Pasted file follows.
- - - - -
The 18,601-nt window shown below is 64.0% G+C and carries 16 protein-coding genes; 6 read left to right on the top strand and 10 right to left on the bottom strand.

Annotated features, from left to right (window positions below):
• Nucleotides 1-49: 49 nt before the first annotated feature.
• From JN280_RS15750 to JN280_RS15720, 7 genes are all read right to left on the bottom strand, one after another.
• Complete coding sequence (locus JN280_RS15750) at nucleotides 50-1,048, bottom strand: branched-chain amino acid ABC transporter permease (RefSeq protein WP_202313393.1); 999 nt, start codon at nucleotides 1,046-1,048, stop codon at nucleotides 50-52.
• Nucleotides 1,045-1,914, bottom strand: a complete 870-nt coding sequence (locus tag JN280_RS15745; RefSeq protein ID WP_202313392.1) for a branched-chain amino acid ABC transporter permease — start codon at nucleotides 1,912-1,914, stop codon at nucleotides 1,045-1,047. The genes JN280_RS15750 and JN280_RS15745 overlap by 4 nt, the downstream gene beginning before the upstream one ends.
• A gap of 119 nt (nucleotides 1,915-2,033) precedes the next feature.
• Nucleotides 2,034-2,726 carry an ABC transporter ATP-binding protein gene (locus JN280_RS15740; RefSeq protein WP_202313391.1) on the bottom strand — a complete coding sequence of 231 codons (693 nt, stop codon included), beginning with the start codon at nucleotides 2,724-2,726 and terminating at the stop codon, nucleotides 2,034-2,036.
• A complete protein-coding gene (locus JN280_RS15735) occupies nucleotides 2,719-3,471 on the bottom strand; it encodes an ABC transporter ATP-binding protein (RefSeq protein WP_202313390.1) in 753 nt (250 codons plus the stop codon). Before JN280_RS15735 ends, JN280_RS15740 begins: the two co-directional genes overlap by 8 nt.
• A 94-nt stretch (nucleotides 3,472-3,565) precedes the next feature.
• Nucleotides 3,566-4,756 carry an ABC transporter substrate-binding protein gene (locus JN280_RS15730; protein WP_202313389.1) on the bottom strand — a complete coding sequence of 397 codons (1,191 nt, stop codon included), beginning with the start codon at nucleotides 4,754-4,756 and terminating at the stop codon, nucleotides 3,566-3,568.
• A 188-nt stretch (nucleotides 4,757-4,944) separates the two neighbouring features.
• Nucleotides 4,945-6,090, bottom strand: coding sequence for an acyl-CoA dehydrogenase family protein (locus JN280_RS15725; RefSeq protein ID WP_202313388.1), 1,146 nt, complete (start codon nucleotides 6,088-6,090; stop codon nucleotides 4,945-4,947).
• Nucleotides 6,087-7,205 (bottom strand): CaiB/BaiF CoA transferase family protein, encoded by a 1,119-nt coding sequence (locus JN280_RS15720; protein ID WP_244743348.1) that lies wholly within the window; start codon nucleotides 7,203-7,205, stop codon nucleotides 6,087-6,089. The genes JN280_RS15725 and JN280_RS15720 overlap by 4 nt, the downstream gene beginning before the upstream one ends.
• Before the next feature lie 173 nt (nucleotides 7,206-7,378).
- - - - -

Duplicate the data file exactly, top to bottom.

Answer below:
The 18,601-nt window shown below is 64.0% G+C and carries 16 protein-coding genes; 6 read left to right on the top strand and 10 right to left on the bottom strand.

Annotated features, from left to right (window positions below):
• Nucleotides 1-49: 49 nt before the first annotated feature.
• From JN280_RS15750 to JN280_RS15720, 7 genes are all read right to left on the bottom strand, one after another.
• Complete coding sequence (locus JN280_RS15750) at nucleotides 50-1,048, bottom strand: branched-chain amino acid ABC transporter permease (RefSeq protein WP_202313393.1); 999 nt, start codon at nucleotides 1,046-1,048, stop codon at nucleotides 50-52.
• Nucleotides 1,045-1,914, bottom strand: a complete 870-nt coding sequence (locus tag JN280_RS15745; RefSeq protein ID WP_202313392.1) for a branched-chain amino acid ABC transporter permease — start codon at nucleotides 1,912-1,914, stop codon at nucleotides 1,045-1,047. The genes JN280_RS15750 and JN280_RS15745 overlap by 4 nt, the downstream gene beginning before the upstream one ends.
• A gap of 119 nt (nucleotides 1,915-2,033) precedes the next feature.
• Nucleotides 2,034-2,726 carry an ABC transporter ATP-binding protein gene (locus JN280_RS15740; RefSeq protein WP_202313391.1) on the bottom strand — a complete coding sequence of 231 codons (693 nt, stop codon included), beginning with the start codon at nucleotides 2,724-2,726 and terminating at the stop codon, nucleotides 2,034-2,036.
• A complete protein-coding gene (locus JN280_RS15735) occupies nucleotides 2,719-3,471 on the bottom strand; it encodes an ABC transporter ATP-binding protein (RefSeq protein WP_202313390.1) in 753 nt (250 codons plus the stop codon). Before JN280_RS15735 ends, JN280_RS15740 begins: the two co-directional genes overlap by 8 nt.
• A 94-nt stretch (nucleotides 3,472-3,565) precedes the next feature.
• Nucleotides 3,566-4,756 carry an ABC transporter substrate-binding protein gene (locus JN280_RS15730; protein WP_202313389.1) on the bottom strand — a complete coding sequence of 397 codons (1,191 nt, stop codon included), beginning with the start codon at nucleotides 4,754-4,756 and terminating at the stop codon, nucleotides 3,566-3,568.
• A 188-nt stretch (nucleotides 4,757-4,944) separates the two neighbouring features.
• Nucleotides 4,945-6,090, bottom strand: coding sequence for an acyl-CoA dehydrogenase family protein (locus JN280_RS15725; RefSeq protein ID WP_202313388.1), 1,146 nt, complete (start codon nucleotides 6,088-6,090; stop codon nucleotides 4,945-4,947).
• Nucleotides 6,087-7,205 (bottom strand): CaiB/BaiF CoA transferase family protein, encoded by a 1,119-nt coding sequence (locus JN280_RS15720; protein ID WP_244743348.1) that lies wholly within the window; start codon nucleotides 7,203-7,205, stop codon nucleotides 6,087-6,089. The genes JN280_RS15725 and JN280_RS15720 overlap by 4 nt, the downstream gene beginning before the upstream one ends.
• Before the next feature lie 173 nt (nucleotides 7,206-7,378).